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Templeton’s Lisa Myers says ‘safety should be defined by valuation not by an asset class.’

Fernando Morales/The Globe and Mail

The recent Ben Bernanke-inspired selloff in everything from bonds to commodities suggests that central banks are the single most important force driving markets today.

But at least one international fund manager says it can make smart decisions without fretting too much about the U.S. Federal Reserve – or, for that matter, the People's Bank of China.

"The Fed has not done everything it has [done] only to suddenly go and squash the economy," says Lisa Myers, executive vice-president of Templeton Global Equity Group and lead manager of Templeton Growth Fund Ltd. and several other products.

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The markets reacted strongly to worries over how quickly the Fed will taper its monthly stimulus injection of $85-billion (U.S) after comments from Mr. Bernanke, the Fed chairman, last week. But a wiser approach is to examine what is driving the Fed and apply those factors to one's stock-picking models, Ms. Myers said in an interview in Toronto.

For her, that means looking at how rising inflation and higher interest rates will effect the earnings prospects of individual companies.

Right now, she's excited about the potential of European stocks. Five of the fund's top 10 holdings are European companies, including Paris-based pharmaceutical Sanofi-Aventis, Zurich's Credit Suisse Group AG and London's HSBC Holdings PLC.

Based in the Bahamas, Ms. Myers is part of a team of value investors looking for opportunities around the globe that can produce above average returns. Their philosophy is to take a long-term view and search for stocks that can blossom over several years, rather than trying to catch the hot trend of the next few months.

Ms. Myers says the United States was the first country to come out of the financial crisis; its stocks have benefited from that leadership position. In contrast, expectations of a recovery in Europe are not yet priced into the continent's stocks, she said. (Cisco Systems Inc. and Microsoft Corp. are the two U.S. listings among her top 10 holdings).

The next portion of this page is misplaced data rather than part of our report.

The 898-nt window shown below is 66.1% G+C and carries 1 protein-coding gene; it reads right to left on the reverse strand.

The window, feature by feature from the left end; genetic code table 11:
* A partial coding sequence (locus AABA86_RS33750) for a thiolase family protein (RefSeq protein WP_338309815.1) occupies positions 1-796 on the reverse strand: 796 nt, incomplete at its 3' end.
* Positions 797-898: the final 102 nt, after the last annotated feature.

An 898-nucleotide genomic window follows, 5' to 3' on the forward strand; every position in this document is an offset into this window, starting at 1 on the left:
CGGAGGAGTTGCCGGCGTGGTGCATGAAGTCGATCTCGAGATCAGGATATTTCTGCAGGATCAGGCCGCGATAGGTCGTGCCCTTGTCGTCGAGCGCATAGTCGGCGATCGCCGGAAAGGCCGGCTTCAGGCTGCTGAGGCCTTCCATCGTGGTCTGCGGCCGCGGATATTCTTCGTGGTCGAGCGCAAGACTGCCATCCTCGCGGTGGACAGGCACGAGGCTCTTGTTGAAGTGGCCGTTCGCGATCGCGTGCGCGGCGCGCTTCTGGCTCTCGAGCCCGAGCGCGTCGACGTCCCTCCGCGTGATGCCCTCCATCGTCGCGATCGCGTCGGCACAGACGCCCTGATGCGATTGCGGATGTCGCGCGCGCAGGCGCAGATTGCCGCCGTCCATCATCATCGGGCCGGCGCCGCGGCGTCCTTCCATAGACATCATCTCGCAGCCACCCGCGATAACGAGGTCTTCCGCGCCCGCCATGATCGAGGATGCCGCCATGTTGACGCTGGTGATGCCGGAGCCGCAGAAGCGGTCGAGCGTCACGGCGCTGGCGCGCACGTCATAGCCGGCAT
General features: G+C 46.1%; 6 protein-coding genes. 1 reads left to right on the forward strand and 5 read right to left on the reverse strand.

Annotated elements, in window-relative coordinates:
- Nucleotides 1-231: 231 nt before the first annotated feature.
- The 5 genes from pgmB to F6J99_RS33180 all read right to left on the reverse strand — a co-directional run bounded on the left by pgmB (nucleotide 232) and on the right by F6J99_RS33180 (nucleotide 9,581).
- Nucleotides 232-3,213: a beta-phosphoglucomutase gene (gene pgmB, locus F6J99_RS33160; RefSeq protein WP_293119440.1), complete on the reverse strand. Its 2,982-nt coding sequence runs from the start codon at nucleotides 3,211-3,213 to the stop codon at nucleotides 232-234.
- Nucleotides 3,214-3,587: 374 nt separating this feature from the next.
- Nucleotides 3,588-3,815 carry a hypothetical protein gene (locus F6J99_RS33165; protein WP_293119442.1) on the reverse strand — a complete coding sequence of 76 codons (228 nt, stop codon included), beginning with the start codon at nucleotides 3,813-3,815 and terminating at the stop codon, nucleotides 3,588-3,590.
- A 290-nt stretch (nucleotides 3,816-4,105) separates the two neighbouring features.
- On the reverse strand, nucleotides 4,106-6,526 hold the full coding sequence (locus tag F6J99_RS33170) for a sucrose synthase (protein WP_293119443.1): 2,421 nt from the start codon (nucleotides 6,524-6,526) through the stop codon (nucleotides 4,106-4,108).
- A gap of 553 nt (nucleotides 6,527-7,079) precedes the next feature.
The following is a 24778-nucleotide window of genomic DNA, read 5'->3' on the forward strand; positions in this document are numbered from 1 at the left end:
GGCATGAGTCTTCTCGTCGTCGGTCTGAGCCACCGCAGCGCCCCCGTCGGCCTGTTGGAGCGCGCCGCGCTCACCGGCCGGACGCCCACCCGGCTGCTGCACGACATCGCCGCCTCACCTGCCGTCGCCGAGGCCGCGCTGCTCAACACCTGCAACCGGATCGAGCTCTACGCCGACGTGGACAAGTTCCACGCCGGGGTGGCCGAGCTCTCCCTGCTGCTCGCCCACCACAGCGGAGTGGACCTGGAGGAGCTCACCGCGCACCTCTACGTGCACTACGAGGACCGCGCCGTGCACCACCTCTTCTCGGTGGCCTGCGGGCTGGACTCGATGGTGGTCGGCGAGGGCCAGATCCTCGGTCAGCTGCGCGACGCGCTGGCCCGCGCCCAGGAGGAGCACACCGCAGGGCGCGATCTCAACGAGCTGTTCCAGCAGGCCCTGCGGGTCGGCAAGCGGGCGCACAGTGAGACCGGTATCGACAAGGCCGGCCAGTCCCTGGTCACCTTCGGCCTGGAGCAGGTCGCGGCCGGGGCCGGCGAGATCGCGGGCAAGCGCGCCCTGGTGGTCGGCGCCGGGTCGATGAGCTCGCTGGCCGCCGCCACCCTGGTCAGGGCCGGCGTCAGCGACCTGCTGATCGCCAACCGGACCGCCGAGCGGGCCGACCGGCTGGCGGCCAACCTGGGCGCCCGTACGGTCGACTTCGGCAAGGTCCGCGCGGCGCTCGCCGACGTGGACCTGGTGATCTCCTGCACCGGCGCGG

Ms. Myers insists that it is a mistake to build a portfolio by allocating fixed percentages to specific asset classes, such as the commonly recommended 60/40 split between stocks and bonds.

As the past few weeks in the bond markets have made clear, "safety should be defined by valuation not by an asset class," she says. "In fact, valuation is the determinant of conservative investing."

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The top holding of the Templeton Growth Fund is Kingfisher PLC, Europe's largest home-improvement retailer. Ms. Myers estimates that it trades at a 40 per cent discount to its U.S. counterpart, Home Depot Inc. Shares of the London-based company have surged in the past few weeks, partly on speculation that government assistance for first-time home buyers in Britain will give a boost to do-it-yourself spending.

The fund bought into Home Depot in the depths of the U.S. housing crisis, banking on a corporate restructuring and new investments in operational efficiencies to boost profits. The strategy paid off, assisted by recent signs of a U.S. housing recovery. Ms. Myers has been taking profit from the investment at the same time as she has been buying Kingfisher.

She is also bullish on a number of European financial stocks, pointing out that France's BNP Paribas SA, Italy's UniCredit SpA and numerous other players are still trading below their book values at a time when many U.S. bank stocks have begun to trade slightly above book values.

Among consumer discretionary stocks, Ms. Myers has been trimming holdings of pharmaceutical stocks after recent gains and moving into more biotech stocks to take advantage of a rise in acquisitions by pharma companies looking for new revenue streams. She has also been selling shares of media companies in favour of Japanese automotive stocks. Toyota Motor Corp. is one of the fund's top holdings.

The Templeton Growth Fund manages $1.5-billion (Canadian) for Canadian investors and has a one-year return of 27 per cent, compared with a group average of 20 per cent.

When stretched out over 10 years, however, the returns are a more modest 4 per cent, in line with the group average. Those figures are net returns after deducting for the rather hefty 2.52 per cent management fee.

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